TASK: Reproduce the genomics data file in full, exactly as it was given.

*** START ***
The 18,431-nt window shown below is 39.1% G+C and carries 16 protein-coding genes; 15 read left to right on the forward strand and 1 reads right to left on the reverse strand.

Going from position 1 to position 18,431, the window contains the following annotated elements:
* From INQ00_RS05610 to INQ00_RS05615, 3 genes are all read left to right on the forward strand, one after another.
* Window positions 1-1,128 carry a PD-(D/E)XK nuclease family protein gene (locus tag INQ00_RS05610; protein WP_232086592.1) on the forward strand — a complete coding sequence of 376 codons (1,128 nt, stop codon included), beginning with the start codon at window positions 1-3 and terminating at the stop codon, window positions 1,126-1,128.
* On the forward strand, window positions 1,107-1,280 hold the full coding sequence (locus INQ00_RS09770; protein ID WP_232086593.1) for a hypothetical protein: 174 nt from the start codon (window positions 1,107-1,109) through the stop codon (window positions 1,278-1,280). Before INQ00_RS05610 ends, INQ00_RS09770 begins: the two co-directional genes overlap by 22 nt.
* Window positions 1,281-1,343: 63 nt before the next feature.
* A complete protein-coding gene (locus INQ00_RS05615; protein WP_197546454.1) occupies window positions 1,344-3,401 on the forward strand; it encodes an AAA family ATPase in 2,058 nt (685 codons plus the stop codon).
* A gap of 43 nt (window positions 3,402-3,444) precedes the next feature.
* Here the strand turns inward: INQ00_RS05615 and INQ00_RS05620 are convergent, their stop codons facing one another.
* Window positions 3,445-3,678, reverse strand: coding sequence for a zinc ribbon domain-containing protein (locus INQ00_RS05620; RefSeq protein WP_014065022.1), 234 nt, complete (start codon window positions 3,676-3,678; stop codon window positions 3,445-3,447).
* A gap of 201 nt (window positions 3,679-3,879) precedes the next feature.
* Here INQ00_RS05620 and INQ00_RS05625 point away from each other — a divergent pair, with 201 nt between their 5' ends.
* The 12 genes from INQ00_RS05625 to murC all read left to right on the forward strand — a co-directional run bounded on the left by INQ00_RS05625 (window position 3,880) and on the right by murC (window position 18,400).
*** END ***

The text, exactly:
The 18,431-nt window shown below is 39.1% G+C and carries 16 protein-coding genes; 15 read left to right on the forward strand and 1 reads right to left on the reverse strand.

Going from position 1 to position 18,431, the window contains the following annotated elements:
* From INQ00_RS05610 to INQ00_RS05615, 3 genes are all read left to right on the forward strand, one after another.
* Window positions 1-1,128 carry a PD-(D/E)XK nuclease family protein gene (locus tag INQ00_RS05610; protein WP_232086592.1) on the forward strand — a complete coding sequence of 376 codons (1,128 nt, stop codon included), beginning with the start codon at window positions 1-3 and terminating at the stop codon, window positions 1,126-1,128.
* On the forward strand, window positions 1,107-1,280 hold the full coding sequence (locus INQ00_RS09770; protein ID WP_232086593.1) for a hypothetical protein: 174 nt from the start codon (window positions 1,107-1,109) through the stop codon (window positions 1,278-1,280). Before INQ00_RS05610 ends, INQ00_RS09770 begins: the two co-directional genes overlap by 22 nt.
* Window positions 1,281-1,343: 63 nt before the next feature.
* A complete protein-coding gene (locus INQ00_RS05615; protein WP_197546454.1) occupies window positions 1,344-3,401 on the forward strand; it encodes an AAA family ATPase in 2,058 nt (685 codons plus the stop codon).
* A gap of 43 nt (window positions 3,402-3,444) precedes the next feature.
* Here the strand turns inward: INQ00_RS05615 and INQ00_RS05620 are convergent, their stop codons facing one another.
* Window positions 3,445-3,678, reverse strand: coding sequence for a zinc ribbon domain-containing protein (locus INQ00_RS05620; RefSeq protein WP_014065022.1), 234 nt, complete (start codon window positions 3,676-3,678; stop codon window positions 3,445-3,447).
* A gap of 201 nt (window positions 3,679-3,879) precedes the next feature.
* Here INQ00_RS05620 and INQ00_RS05625 point away from each other — a divergent pair, with 201 nt between their 5' ends.
* The 12 genes from INQ00_RS05625 to murC all read left to right on the forward strand — a co-directional run bounded on the left by INQ00_RS05625 (window position 3,880) and on the right by murC (window position 18,400).